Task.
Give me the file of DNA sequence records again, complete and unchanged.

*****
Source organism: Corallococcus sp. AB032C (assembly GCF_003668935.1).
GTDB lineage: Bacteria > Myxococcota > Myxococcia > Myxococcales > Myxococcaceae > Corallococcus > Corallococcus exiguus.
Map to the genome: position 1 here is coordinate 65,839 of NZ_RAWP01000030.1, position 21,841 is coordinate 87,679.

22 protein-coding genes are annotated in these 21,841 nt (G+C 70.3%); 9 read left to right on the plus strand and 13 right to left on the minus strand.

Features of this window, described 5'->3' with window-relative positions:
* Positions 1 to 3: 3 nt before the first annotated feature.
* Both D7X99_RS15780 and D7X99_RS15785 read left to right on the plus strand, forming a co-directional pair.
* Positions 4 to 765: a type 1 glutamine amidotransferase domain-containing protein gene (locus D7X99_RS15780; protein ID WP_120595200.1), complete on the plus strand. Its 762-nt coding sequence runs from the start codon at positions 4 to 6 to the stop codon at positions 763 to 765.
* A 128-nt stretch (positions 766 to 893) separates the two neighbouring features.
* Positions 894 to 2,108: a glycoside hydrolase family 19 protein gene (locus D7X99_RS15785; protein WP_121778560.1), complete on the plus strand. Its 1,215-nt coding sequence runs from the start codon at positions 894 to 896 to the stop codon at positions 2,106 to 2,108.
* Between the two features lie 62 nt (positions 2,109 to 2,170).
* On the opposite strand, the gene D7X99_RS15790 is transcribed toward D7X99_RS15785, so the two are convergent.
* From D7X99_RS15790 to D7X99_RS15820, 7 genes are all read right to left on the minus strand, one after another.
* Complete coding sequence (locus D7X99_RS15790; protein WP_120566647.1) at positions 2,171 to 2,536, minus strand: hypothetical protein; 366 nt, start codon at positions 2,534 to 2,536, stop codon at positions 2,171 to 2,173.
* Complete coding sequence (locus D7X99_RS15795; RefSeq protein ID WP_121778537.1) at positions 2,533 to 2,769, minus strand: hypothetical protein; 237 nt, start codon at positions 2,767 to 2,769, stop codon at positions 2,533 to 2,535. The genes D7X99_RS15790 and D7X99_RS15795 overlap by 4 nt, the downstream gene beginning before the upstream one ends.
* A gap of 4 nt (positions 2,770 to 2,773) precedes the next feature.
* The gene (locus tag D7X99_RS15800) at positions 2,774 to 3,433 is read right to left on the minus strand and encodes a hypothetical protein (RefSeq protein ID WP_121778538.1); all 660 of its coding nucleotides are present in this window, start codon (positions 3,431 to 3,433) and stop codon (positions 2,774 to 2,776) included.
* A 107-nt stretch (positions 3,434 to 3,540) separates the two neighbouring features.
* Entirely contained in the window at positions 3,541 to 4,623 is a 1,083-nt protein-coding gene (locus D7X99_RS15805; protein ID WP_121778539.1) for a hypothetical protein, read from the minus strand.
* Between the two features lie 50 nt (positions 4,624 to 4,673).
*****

Source organism: Corallococcus sp. AB032C (assembly GCF_003668935.1).
GTDB lineage: Bacteria > Myxococcota > Myxococcia > Myxococcales > Myxococcaceae > Corallococcus > Corallococcus exiguus.
Map to the genome: position 1 here is coordinate 65,839 of NZ_RAWP01000030.1, position 21,841 is coordinate 87,679.

22 protein-coding genes are annotated in these 21,841 nt (G+C 70.3%); 9 read left to right on the plus strand and 13 right to left on the minus strand.

Features of this window, described 5'->3' with window-relative positions:
* Positions 1 to 3: 3 nt before the first annotated feature.
* Both D7X99_RS15780 and D7X99_RS15785 read left to right on the plus strand, forming a co-directional pair.
* Positions 4 to 765: a type 1 glutamine amidotransferase domain-containing protein gene (locus D7X99_RS15780; protein ID WP_120595200.1), complete on the plus strand. Its 762-nt coding sequence runs from the start codon at positions 4 to 6 to the stop codon at positions 763 to 765.
* A 128-nt stretch (positions 766 to 893) separates the two neighbouring features.
* Positions 894 to 2,108: a glycoside hydrolase family 19 protein gene (locus D7X99_RS15785; protein WP_121778560.1), complete on the plus strand. Its 1,215-nt coding sequence runs from the start codon at positions 894 to 896 to the stop codon at positions 2,106 to 2,108.
* Between the two features lie 62 nt (positions 2,109 to 2,170).
* On the opposite strand, the gene D7X99_RS15790 is transcribed toward D7X99_RS15785, so the two are convergent.
* From D7X99_RS15790 to D7X99_RS15820, 7 genes are all read right to left on the minus strand, one after another.
* Complete coding sequence (locus D7X99_RS15790; protein WP_120566647.1) at positions 2,171 to 2,536, minus strand: hypothetical protein; 366 nt, start codon at positions 2,534 to 2,536, stop codon at positions 2,171 to 2,173.
* Complete coding sequence (locus D7X99_RS15795; RefSeq protein ID WP_121778537.1) at positions 2,533 to 2,769, minus strand: hypothetical protein; 237 nt, start codon at positions 2,767 to 2,769, stop codon at positions 2,533 to 2,535. The genes D7X99_RS15790 and D7X99_RS15795 overlap by 4 nt, the downstream gene beginning before the upstream one ends.
* A gap of 4 nt (positions 2,770 to 2,773) precedes the next feature.
* The gene (locus tag D7X99_RS15800) at positions 2,774 to 3,433 is read right to left on the minus strand and encodes a hypothetical protein (RefSeq protein ID WP_121778538.1); all 660 of its coding nucleotides are present in this window, start codon (positions 3,431 to 3,433) and stop codon (positions 2,774 to 2,776) included.
* A 107-nt stretch (positions 3,434 to 3,540) separates the two neighbouring features.
* Entirely contained in the window at positions 3,541 to 4,623 is a 1,083-nt protein-coding gene (locus D7X99_RS15805; protein ID WP_121778539.1) for a hypothetical protein, read from the minus strand.
* Between the two features lie 50 nt (positions 4,624 to 4,673).